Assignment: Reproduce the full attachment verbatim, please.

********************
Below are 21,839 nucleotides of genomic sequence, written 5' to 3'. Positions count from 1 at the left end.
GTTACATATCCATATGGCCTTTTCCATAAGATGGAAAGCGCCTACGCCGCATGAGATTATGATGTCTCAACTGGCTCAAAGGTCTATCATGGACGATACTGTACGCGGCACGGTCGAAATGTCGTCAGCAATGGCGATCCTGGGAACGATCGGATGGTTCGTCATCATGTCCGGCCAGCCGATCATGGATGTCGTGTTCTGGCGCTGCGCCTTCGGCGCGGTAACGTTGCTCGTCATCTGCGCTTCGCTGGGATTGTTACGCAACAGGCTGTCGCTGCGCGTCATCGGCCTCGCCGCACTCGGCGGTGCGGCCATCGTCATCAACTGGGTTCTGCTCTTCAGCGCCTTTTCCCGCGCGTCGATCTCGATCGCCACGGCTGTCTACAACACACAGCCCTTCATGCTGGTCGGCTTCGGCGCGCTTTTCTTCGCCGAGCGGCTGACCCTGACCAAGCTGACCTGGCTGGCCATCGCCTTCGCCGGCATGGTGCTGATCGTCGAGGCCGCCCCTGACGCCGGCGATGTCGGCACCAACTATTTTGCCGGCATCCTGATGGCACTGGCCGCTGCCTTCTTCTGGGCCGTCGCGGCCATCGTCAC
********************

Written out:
Below are 21,839 nucleotides of genomic sequence, written 5' to 3'. Positions count from 1 at the left end.
GTTACATATCCATATGGCCTTTTCCATAAGATGGAAAGCGCCTACGCCGCATGAGATTATGATGTCTCAACTGGCTCAAAGGTCTATCATGGACGATACTGTACGCGGCACGGTCGAAATGTCGTCAGCAATGGCGATCCTGGGAACGATCGGATGGTTCGTCATCATGTCCGGCCAGCCGATCATGGATGTCGTGTTCTGGCGCTGCGCCTTCGGCGCGGTAACGTTGCTCGTCATCTGCGCTTCGCTGGGATTGTTACGCAACAGGCTGTCGCTGCGCGTCATCGGCCTCGCCGCACTCGGCGGTGCGGCCATCGTCATCAACTGGGTTCTGCTCTTCAGCGCCTTTTCCCGCGCGTCGATCTCGATCGCCACGGCTGTCTACAACACACAGCCCTTCATGCTGGTCGGCTTCGGCGCGCTTTTCTTCGCCGAGCGGCTGACCCTGACCAAGCTGACCTGGCTGGCCATCGCCTTCGCCGGCATGGTGCTGATCGTCGAGGCCGCCCCTGACGCCGGCGATGTCGGCACCAACTATTTTGCCGGCATCCTGATGGCACTGGCCGCTGCCTTCTTCTGGGCCGTCGCGGCCATCGTCAC